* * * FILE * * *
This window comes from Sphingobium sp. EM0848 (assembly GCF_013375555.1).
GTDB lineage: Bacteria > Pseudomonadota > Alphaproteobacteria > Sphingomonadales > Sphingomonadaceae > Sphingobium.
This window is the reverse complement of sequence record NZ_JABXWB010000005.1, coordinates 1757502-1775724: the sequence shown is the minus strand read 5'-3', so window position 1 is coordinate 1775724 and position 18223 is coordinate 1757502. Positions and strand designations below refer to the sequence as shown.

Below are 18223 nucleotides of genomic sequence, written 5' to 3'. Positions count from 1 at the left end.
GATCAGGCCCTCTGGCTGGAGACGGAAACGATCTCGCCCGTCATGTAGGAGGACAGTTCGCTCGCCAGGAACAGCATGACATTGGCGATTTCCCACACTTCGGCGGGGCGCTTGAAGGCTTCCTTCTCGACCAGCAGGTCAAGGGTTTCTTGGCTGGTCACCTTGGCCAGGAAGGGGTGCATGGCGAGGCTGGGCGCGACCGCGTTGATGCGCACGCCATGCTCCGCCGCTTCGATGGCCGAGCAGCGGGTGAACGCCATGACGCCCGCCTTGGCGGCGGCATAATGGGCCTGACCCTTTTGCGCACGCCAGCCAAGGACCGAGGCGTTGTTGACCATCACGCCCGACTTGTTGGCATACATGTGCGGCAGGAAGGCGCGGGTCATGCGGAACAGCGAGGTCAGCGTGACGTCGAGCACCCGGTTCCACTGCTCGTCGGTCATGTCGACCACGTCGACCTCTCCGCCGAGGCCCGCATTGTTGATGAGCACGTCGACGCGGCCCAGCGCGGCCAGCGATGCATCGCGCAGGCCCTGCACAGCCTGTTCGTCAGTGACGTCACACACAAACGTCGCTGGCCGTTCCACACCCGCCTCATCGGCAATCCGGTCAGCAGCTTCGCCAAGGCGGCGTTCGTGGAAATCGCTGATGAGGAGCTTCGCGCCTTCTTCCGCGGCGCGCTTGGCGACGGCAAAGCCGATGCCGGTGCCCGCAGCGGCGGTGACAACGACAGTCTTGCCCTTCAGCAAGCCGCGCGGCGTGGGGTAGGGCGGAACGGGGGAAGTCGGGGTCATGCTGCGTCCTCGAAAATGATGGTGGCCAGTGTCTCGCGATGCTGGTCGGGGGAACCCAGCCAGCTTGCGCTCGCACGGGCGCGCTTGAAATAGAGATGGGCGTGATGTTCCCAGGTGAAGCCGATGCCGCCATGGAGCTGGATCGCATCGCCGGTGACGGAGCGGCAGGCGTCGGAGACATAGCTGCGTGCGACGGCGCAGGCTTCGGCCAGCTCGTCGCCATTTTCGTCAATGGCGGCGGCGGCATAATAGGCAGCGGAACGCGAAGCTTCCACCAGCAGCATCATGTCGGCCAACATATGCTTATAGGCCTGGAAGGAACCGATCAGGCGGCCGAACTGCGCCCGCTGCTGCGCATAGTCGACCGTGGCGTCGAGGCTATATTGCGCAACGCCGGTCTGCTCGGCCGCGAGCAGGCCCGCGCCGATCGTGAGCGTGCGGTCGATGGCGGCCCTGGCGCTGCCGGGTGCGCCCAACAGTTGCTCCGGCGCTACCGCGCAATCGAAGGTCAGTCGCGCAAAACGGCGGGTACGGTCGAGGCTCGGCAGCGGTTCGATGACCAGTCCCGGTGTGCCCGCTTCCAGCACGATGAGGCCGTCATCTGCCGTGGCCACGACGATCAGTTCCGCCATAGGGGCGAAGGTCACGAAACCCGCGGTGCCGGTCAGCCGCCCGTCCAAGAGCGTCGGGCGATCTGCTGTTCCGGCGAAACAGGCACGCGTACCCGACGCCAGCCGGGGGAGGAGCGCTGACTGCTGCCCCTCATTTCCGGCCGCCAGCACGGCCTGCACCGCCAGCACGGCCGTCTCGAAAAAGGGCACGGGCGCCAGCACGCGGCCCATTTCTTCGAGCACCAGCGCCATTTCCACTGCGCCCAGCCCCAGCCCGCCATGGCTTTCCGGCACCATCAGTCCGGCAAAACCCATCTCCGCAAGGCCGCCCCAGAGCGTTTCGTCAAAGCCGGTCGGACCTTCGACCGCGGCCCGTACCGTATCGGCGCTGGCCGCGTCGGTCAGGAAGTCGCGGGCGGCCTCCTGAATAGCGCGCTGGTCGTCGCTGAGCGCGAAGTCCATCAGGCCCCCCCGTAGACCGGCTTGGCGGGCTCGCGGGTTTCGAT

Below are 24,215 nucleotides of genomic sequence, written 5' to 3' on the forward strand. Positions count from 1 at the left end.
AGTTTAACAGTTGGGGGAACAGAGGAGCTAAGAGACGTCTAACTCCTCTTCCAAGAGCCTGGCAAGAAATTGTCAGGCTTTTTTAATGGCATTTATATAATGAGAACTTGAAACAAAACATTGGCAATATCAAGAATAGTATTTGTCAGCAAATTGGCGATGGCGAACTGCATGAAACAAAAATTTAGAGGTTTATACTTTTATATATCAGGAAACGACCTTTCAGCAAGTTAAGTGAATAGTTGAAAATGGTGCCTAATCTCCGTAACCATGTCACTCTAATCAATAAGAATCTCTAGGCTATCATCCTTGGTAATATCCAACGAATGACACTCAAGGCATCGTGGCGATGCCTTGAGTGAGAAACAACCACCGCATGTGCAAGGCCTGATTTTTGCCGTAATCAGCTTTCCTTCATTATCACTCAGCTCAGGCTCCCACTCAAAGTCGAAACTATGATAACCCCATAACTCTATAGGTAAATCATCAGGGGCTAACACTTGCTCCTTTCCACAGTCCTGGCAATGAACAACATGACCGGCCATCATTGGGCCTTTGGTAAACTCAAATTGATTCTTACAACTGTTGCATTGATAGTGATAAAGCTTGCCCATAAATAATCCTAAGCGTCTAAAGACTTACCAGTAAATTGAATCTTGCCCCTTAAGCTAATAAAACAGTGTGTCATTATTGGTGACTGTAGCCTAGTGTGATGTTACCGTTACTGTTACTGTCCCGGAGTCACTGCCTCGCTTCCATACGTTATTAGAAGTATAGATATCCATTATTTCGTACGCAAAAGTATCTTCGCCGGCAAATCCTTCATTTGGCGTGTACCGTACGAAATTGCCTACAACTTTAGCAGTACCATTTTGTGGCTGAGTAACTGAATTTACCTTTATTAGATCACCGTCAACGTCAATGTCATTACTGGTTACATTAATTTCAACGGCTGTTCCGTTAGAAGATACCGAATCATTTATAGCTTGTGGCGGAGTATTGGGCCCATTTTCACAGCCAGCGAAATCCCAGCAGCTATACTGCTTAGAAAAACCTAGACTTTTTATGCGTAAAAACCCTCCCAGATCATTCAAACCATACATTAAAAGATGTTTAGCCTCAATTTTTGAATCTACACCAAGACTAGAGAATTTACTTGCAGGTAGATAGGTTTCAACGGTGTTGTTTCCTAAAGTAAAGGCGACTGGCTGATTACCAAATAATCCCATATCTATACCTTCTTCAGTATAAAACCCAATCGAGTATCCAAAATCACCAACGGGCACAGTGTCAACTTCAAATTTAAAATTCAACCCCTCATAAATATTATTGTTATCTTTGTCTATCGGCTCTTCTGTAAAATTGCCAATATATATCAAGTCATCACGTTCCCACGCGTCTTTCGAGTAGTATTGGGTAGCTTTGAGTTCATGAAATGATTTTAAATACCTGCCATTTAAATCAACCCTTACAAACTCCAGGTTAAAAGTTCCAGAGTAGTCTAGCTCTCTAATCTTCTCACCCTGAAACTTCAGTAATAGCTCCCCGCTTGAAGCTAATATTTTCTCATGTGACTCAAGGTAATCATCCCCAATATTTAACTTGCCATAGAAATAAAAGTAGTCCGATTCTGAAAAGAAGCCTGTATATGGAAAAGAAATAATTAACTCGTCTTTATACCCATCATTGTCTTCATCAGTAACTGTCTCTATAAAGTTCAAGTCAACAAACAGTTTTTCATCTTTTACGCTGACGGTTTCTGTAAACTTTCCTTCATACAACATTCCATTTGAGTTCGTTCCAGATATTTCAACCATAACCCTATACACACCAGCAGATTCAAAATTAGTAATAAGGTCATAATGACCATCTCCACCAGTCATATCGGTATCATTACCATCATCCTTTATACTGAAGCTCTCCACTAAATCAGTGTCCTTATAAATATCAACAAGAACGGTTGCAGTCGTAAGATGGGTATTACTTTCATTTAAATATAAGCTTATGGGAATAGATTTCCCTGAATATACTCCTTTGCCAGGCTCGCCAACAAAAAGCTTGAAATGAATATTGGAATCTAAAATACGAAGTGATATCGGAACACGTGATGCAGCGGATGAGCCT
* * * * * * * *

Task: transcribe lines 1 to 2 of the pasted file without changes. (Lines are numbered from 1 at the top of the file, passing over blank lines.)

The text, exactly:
This window comes from Sphingobium sp. EM0848 (assembly GCF_013375555.1).
GTDB lineage: Bacteria > Pseudomonadota > Alphaproteobacteria > Sphingomonadales > Sphingomonadaceae > Sphingobium.